Indie Spotlight: Nearly Departed

    GotNext chats with the creator of the upcoming zombie adventure

    By Travis Fahs, February 25, 2006

    Imagine waking up one evening with no recollection of who you are, only to find that you've just clawed your way out of a grave and have an insatiable hunger for human flesh. So goes the story of the undead remains of Doug Upton, a reluctant zombie, and the subject of John Green's promising new adventure game Nearly Departed. A whimsical dark comedy (if indeed such a thing is possible), Green's creation looks to challenge some of the big names in the genre. Despite its homebrew roots, it captures the spirit of the early-90s classics better than perhaps any game in recent years.

    Yet the homage to the Lucas Era was almost not to be. By day John is a graphic artist, producing comics for Disney Adventures, as well as his own independent projects. "I get an idea for a comic book practically every other day," he says, "and I write them onto little post-it notes and scatter them all over my apartment." This was precisely how the idea for the undead adventure began. But comics and adventure games are not entirely unlike media (something Sam and Max creator Steve Purcell has long since proven; his comics became one of the iconic classics of the genre). "Comics and traditional adventure games I think have a lot in common with each other," Green explains. Both are visual storytelling media that require an investment of the imagination of the viewer or reader. "Sure, [comic readers] don't control the actual actions of the character the way one does in a point-and-click adventure, but they have more control over a comic than they do over watching a movie. As a fan of comics, and a fan of adventure games, turning an idea for a comic into an adventure game just made sense."

    Green had cut his teeth designing games on the Commodore 64, but since his work has him bound to the Macintosh, he found himself discouraged from developing any games. "Sometime last year I had gotten a chance to play some of the classic LucasArts games I'd never gotten around to," John recalls, "and that pretty much sparked my interest in making a game of that style again. Fortunately, I came across a mostly Flash-based engine, LASSIE, which was designed specifically to make games in the vein of Curse of Monkey Island, and its cross-platform compatibility made it perfect."

    "When I got it in my head to make an adventure game, this one just seemed most appropriate," Green recalls. "It just fits the mold." Indeed, Nearly Departed does not seek to reinvent the wheel. Some might find it refreshing that as other developers seek to streamline the puzzles and interaction, this title makes few compromises, with selectable verbs and some clever inventory puzzles that are both challenging and logical. "You want there to be a reason for every puzzle," Green notes, "just like there's a reason for every action a character makes in a movie or every plot twist the audience has to digest. Without that, the player's suspension of disbelief crumbles and they no longer want to play the game, they just want to know how it ends."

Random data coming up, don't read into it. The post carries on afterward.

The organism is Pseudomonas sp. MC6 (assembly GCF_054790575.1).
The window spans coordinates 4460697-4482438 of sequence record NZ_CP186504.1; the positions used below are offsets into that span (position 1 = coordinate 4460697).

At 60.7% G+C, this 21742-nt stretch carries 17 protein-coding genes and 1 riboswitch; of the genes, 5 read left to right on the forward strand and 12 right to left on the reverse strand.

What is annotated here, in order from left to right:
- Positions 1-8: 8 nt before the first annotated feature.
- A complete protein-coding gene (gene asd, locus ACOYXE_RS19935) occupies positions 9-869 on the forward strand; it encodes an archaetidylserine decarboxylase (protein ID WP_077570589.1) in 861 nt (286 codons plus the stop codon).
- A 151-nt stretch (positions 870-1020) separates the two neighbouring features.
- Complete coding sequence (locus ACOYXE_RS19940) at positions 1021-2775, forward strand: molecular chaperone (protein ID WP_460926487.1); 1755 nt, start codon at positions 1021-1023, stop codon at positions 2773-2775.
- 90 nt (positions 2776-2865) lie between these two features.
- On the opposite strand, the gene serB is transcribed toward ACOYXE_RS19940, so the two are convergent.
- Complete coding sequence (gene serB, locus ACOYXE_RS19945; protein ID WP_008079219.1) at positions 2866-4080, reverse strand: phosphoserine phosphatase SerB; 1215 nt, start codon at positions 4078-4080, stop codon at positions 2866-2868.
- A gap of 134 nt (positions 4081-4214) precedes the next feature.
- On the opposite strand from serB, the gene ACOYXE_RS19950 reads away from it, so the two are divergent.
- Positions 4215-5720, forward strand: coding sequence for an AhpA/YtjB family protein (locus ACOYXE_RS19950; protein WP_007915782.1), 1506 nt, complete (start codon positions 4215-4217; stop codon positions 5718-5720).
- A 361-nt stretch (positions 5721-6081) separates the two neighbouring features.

While genre newcomers might find his game more challenging than the likes of Out from Boneville, John Green is confident that a classic-style game still has an audience. "I'm not sure if the genre has declined in popularity so much as the population of people playing other genres has grown." Explaining that the entertainment industry tends to over-exploit a successful formula, he continues: "There is an audience for games other than first person shooters (and I'm not knocking them, I like quite a few myself) but with publishers focusing so much on that genre, the fans of other genres end up not making as many trips to the video game store, knowing that there's not going to be anything for them there." He might be right. It's hard to deny the instant likeability of his creation that seems to transcend age and experience.

    "My sister-in-law and 3 1/2 year-old nephew have been playing the demo and having fun (though, they hadn't gotten to the cartoon gore part last I spoke to them...). Despite the morbid dilemma facing the game's protagonist, Nearly Departed never keeps a straight face. That appeal of melding the sinister and the silly has satiated Tim Burton fans for years. "I guess it's for mature children and immature adults."

    Yet it seems John was naively unaware that he was really on to something. "I never imagined anyone would show this much interest in the game. I figured I'd do it, release it, and hear nothing of it, but at least I'd have something I was proud of and could show my friends." Mark Darin, of Pinhead Games has approached John and has entered an agreement to help produce, distribute and promote Nearly Departed and it is thanks to them that the title will feature full voice acting, a musical score, and professionally engineered sound. Despite this, Nearly Departed is still expected to be a freeware title, not a commercial release.

    For all the gorgeous artwork, polished design, and the mounting excitement surrounding its release, Nearly Departed remains an amateur, if exceptional, creation. Green still chips away at his creation in his spare time, on no certain schedule (although he hopes to complete his game by year's end). "In the end I really just want people to play the game and get some enjoyment out of it," he says humbly. He might not realize that he could have a hit on his hands. With any luck it won't be the last we hear from John Green. "I've got countless stories to tell, so hopefully Nearly Departed will be well-received and I'll get to put all those other ideas to good use."

    Keep your browsers tuned to the official site, to Pinhead's site and occupy yourself with the very entertaining preview demo while you wait.